Category Archives: Insourcing/municipalization

Innovative Plan To Keep Yosemite Clinic Open

Source: Diana Marcum, California Healthline, December 06, 2010

The medical clinic in Yosemite National Park was never your average clinic. For instance, there was that time bears made themselves at home in the lunch room. In January, the clinic will pass another noteworthy milestone: It will become the first medical clinic in a national park to be operated by the U.S. Public Health Service Commissioned Corps. It’s an unusual solution to a problem that threatened to leave the storied tourist draw without a clinic. Tenet — the Dallas-based investor-owned hospital company that’s owned the clinic since 1995 — has been losing money on the facility every year. Doctors Medical Center, a Tenet-owned hospital in Modesto, has been running the clinic as a 24-hour, seven-day-a-week outpatient center. It is leaving when its contract expires Dec. 31. No new takers stepped forward….

…The two agencies — Public Health Service and the National Park Service — will man the clinic together. The health service is providing doctors and nurses, and the park service is providing building maintenance and support staff. Corps doctors and nurses usually serve on American Indian reservations or remote areas where doctors are hard to find (think Dr. Joel Fleischman of the T.V. Show “Northern Exposure”). The doctors and nurses who will work in Yosemite’s clinic will wear uniforms and have military titles.
Public Health Service Commissioned Corps
“Yosemite National Park Selects Operator for Medical Clinic” news release
Socialized medicine comes to Yosemite

Rick Scott’s plan to slash prison spending called a ‘hoax,’ ‘shell game’

Source: Steve Bousquet, Times/Herald, September 23, 2010

TALLAHASSEE — Rick Scott’s plan to curtail state spending and create 700,000 new jobs includes slashing $1 billion from the prison budget by cutting salaries, reducing health care costs and expanding inmate-run vegetable farms….In his campaign literature, Scott proposes to model Florida after Texas by “reducing per-prisoner costs to Texas’ level.” That worries the PBA, because Texas pays a first-year prison guard about $3,000 a year less than Florida’s starting salary of $31,000….Scott’s plan also would require prisons to grow more of their own food for inmates to eat, but prison officials say that would provide minor cost savings. The agency fired two private food service vendors two years ago and now cooks all prison meals in house to save money.
See also:
Prison spending plays major role in debate over projected state budget deficit (Updated)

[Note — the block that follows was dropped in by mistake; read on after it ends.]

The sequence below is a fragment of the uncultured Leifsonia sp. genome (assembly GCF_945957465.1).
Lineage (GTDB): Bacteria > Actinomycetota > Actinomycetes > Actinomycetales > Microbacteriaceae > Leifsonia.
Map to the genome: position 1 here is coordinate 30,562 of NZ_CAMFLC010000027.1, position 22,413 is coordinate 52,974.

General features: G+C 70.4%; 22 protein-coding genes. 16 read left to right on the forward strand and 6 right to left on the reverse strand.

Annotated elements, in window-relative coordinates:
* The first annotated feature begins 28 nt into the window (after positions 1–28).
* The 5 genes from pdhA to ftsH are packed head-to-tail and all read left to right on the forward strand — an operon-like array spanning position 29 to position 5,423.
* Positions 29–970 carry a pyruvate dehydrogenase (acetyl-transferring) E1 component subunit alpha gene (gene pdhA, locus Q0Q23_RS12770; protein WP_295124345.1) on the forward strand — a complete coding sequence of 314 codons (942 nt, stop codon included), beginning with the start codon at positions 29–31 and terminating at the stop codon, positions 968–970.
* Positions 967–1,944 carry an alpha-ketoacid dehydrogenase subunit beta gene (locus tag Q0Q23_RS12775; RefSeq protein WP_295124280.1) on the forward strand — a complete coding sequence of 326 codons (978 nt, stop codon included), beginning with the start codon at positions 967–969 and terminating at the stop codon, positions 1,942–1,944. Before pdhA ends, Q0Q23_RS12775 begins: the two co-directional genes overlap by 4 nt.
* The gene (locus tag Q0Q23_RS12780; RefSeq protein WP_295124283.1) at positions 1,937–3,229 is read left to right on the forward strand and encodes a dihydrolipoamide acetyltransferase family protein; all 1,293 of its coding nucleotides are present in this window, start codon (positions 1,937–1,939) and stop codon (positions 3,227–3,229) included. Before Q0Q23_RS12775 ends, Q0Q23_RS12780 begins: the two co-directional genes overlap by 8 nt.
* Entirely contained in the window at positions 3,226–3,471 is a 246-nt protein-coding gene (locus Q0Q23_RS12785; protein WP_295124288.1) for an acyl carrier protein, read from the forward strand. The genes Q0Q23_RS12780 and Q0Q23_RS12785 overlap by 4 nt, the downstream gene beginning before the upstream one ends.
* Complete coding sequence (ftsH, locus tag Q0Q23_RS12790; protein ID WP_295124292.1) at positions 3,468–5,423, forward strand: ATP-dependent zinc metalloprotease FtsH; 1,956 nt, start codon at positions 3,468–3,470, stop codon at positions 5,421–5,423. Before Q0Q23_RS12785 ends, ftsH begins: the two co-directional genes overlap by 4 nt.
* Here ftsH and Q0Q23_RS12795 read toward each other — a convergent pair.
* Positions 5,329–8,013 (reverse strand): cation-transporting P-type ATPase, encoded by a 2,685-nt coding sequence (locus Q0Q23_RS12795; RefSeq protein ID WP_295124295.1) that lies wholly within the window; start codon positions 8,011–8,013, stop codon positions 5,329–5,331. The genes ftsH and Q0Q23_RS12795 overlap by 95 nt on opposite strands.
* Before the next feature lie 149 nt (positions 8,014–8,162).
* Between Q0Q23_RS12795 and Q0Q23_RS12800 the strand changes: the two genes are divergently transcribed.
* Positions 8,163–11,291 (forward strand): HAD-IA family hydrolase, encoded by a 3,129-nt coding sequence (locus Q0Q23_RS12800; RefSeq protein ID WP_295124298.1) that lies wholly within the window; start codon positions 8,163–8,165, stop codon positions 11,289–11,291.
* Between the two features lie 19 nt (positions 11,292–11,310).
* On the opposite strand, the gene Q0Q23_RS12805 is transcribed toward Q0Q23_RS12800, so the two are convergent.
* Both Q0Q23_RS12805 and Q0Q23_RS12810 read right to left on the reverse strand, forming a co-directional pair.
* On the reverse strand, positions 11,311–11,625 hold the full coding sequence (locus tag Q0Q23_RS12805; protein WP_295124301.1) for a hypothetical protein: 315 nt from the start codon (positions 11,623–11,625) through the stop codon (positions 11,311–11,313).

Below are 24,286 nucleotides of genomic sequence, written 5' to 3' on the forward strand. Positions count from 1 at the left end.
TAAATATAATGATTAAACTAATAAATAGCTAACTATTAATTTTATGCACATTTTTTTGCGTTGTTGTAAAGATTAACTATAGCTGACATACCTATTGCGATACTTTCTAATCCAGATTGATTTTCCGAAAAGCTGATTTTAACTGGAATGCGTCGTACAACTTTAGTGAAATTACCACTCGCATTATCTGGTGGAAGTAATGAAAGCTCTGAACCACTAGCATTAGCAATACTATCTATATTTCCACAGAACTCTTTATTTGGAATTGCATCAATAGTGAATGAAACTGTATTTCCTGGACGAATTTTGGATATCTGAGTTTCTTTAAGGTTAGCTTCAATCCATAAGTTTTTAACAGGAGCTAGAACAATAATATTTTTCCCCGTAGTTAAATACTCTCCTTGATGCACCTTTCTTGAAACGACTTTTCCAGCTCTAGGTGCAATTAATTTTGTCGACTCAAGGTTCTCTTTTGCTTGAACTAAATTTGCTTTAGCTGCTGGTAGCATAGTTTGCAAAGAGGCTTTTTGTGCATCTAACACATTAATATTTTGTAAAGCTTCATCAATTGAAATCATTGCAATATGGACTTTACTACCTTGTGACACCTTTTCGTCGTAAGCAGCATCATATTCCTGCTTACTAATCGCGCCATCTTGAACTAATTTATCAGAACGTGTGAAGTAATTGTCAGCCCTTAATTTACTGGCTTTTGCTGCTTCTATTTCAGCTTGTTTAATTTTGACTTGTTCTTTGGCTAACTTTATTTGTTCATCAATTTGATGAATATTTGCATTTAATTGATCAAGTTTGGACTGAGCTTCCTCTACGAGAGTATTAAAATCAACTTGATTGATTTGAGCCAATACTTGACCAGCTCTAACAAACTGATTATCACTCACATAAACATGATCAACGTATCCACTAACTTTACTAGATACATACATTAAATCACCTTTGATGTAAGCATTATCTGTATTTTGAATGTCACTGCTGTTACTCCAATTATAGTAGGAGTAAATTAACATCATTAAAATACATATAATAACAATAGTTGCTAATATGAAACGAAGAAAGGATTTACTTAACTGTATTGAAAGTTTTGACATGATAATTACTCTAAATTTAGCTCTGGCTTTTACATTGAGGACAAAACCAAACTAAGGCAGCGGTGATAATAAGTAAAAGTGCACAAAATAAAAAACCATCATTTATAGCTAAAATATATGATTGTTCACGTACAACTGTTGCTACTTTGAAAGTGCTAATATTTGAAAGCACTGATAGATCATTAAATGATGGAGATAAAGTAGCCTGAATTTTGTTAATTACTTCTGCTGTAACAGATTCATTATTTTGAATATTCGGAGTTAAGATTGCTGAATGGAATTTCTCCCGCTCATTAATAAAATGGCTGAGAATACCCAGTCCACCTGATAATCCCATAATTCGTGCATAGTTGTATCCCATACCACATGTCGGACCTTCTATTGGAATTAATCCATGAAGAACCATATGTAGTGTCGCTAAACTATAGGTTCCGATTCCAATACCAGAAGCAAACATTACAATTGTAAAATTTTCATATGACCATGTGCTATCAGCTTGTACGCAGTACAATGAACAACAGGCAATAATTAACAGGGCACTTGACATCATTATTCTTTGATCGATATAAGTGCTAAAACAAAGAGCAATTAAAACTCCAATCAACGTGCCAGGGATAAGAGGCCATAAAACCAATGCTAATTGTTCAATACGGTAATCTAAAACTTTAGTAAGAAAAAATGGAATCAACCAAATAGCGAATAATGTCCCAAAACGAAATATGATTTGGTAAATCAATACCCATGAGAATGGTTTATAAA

Source: Travis Pillow, Florida Independent, 12.07.10
Prison dilemma awaits Scott / Goal is to find savings without seeming soft on crime
Source: Lloyd Dunkelberger, Herald-Tribune, December 12, 2010
Scott’s corrections budget calls for more private prisons
Source:Travis Pillow, Florida Independent, 02.08.11

Commentary: Defense Department’s approach to in-sourcing has unintended consequences

Source: By Stan Soloway, Washington Post, Monday, July 19, 2010


The debate over the degree to which federal agencies have hired contractors for work more appropriately performed within the government has become increasingly prominent. It has been further fueled by statutory requirements that agencies consider in-sourcing almost anything they have ever outsourced.

…. The Office of Management and Budget has also directed agencies to conduct meaningful cost analyses before insourcing positions that do not have to be performed by government employees. However, internal documents suggest that the Defense Department is often significantly underestimating the costs of performing work with federal employees because their analyses are limited primarily to immediate wages and benefits, plus a small amount of overhead expense, rather than the entire set of identifiable costs being assumed by the taxpayer.

MassDOT considering more in-house road plowing

Source: By GLEN JOHNSON, The Associated Press (MA)  June 21, 2010, 12:15PM

Transportation officials are examining how much money Massachusetts might save if they have state employees do more highway snow removal instead of the current patchwork of private contractors.

Transportation Secretary Jeffrey Mullan said Monday the $57.5 million the state is preparing to spend this coming winter is ripe for scrutiny because it’s one of his bigger budget line items. And that figure is below historical averages: Massachusetts spent $66 million for plowing last winter and has spent an average of $76 million annually during the past five years.

State Wants Better Food for Inmates

 Source: (KY)  01/21/2010